• So, the following method of the invention extends the ability to support any URL resource with any protocol beyond the default protocols, whether that be a proprietary protocol or another standard protocol which is not included in the JVM library, all of this being done through the use of indirect lookup by URL in compliance with the J2EE specification. This allows users of an application server to incorporate their own libraries or other third-party libraries as needed without adopting a proprietary scheme for use of the new resource, and without causing the system to be non-compliant with the J2EE specification. [0045]
  • A key aspect of the method is the capture of certain information about the new or extension library such that the system administration for the application server can load the new library and assign requested resources to requesting applications during runtime. [0046]
  • FIG. 3 depicts the logical flow of the invention for creating ([0047] 30) or configuring an extension to the application server URL resources. First, a services developer creates (31) a new URL Provider, and specifies the name, description, supported protocol, and stream handler class name.
  • Next, the new URL Provider is installed ([0048] 32) on each desired node, and the classpath on each node (i.e., location of the Provider's jar file on the node) is specified.
  • Then, the services developer creates ([0049] 33) a new URL resource giving the name, description, and URL specification string. According to the preferred embodiment, this may be done in the WebSphere administration domain. The administration system binds (34) a reference to the URL object into the global namespace at “url/<name>”, where <name> is the name of the new URL resource. While “url/<name>” is the default location of the method, this can be overridden by the system administrator.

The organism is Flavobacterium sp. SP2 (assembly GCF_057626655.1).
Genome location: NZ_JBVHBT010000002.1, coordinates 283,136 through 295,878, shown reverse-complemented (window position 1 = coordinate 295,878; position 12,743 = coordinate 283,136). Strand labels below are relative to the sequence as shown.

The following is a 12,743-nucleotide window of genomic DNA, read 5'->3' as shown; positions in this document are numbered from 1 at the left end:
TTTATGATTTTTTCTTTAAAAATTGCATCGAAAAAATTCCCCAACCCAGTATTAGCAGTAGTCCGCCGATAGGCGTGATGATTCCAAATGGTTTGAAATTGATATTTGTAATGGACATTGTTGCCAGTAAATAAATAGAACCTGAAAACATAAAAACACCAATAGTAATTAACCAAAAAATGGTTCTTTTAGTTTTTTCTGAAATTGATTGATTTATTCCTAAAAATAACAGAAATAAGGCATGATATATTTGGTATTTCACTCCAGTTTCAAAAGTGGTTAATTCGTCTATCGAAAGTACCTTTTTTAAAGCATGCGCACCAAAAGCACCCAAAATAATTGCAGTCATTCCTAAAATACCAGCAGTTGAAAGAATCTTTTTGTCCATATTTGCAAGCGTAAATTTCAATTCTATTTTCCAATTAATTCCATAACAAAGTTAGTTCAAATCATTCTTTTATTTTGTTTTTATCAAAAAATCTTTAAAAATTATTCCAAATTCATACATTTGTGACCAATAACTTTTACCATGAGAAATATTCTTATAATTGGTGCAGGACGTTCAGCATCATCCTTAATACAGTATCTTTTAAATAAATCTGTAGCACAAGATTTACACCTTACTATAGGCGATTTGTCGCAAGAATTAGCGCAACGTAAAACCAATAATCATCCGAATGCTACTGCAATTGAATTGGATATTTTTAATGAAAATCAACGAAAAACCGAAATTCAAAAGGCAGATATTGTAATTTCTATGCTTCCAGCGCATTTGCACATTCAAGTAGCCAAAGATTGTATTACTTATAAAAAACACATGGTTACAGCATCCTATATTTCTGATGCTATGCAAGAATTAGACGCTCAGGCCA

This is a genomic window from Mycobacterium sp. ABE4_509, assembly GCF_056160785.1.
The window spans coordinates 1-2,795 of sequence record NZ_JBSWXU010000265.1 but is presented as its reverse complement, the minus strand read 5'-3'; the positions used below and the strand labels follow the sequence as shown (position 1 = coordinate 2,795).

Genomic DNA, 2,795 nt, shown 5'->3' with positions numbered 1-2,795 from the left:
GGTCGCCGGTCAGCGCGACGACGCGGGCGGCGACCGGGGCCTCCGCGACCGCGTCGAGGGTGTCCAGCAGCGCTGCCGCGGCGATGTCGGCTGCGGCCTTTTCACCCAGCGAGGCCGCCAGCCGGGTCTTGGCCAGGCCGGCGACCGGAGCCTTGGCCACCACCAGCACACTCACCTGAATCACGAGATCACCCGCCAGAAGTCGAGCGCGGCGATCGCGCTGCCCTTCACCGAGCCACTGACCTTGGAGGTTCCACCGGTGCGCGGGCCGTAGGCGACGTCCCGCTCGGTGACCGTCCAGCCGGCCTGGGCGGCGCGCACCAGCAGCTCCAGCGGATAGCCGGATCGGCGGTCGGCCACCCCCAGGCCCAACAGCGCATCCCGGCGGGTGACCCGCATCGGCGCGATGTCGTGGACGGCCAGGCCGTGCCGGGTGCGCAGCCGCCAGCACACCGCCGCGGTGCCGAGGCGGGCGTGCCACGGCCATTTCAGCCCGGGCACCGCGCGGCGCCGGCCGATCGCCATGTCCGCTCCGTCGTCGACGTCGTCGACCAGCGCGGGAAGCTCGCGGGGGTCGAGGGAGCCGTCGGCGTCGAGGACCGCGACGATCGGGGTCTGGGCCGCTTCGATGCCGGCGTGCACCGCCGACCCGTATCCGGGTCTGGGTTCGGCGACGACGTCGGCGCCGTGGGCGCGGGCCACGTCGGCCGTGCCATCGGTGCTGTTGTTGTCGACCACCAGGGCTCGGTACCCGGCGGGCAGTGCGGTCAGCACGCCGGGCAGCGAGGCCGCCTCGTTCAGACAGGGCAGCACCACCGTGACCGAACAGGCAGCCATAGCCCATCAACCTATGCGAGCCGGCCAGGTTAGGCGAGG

• Now, a services developer or system administrator may deploy onto application servers an application which contains a reference to the new or extension URL resource. [0050]
  • The service developer then selects ([0051] 36) a URL from the existing set of defined resources to bind to the application's reference to the new resource.
  • Turning to FIG. 4, the process of using ([0052] 40) the new resource during application execution is shown. First, of course, the application server with the application program is started (41). Then, the application server notices (42) the list of installed URL Providers on its node, as well as the set of URL resources used by applications installed on it. The application server registers (42) each URL Provider in a table of (protocol, streamHandlerClass) pairs that the server's streamHandlerFactory class uses to return the appropriate stream handler for a given protocol. The application server also calls java.net.URL.setURLStreamHandlerFactory() to register (43) the extension factory class in order to override the default URLStreamHandler factory provided by the base Java runtime.
  • Further during application server initialization, the server configuration object binds ([0053] 44) the URL object into the application server's java:comp namespace.
  • After the application is started ([0054] 47), an application program such as an EJB performs (48) a lookup (“java:comp/env/url/<logical name>”) for which the naming service returns (46) the URL object which was earlier bound (44) in the server's namespace. The application then may use (49) the resource via the URL as needed, thereby meeting the J2EE requirement while also allowing the default set of resources to be extended and/or overridden completely.
  • It will be recognized by those skilled in the art that the foregoing detailed description is given in terms of a preferred embodiment, and that many variations and modifications from the preferred embodiment may be made without departing from the spirit and scope of the invention, such as us of alternate programming methodologies and languages, operating systems, computing platforms, and enterprise application server suites. As such, the scope of the present invention should be determined by the following claims. [0055]

Claims (12)

    What is claimed is:
  1. 1. A method of providing an extension to a default set of resource functions in an enterprise application server, said application server having a default Universal Resource Locator (URL) stream handler factory class, said method comprising the steps of:
    providing one or more extension URL providers on an application server, said extension URL providers each having a specified name, description, supported protocol and stream handler class name, and classpath;
    binding a reference to one or more extension URL objects into a global namespace on said application server;
    registering said extension URL providers to be used by an application program in a table of parameter sets having a protocol identifier and a stream handler class identifier;
    overriding said default URL stream handler to enable an extension URL stream handler; and
    binding one or more extension URL objects into an application server namespace such that said registered extension URL providers and extension URL objects are available to and for use by an application program through an application server naming service.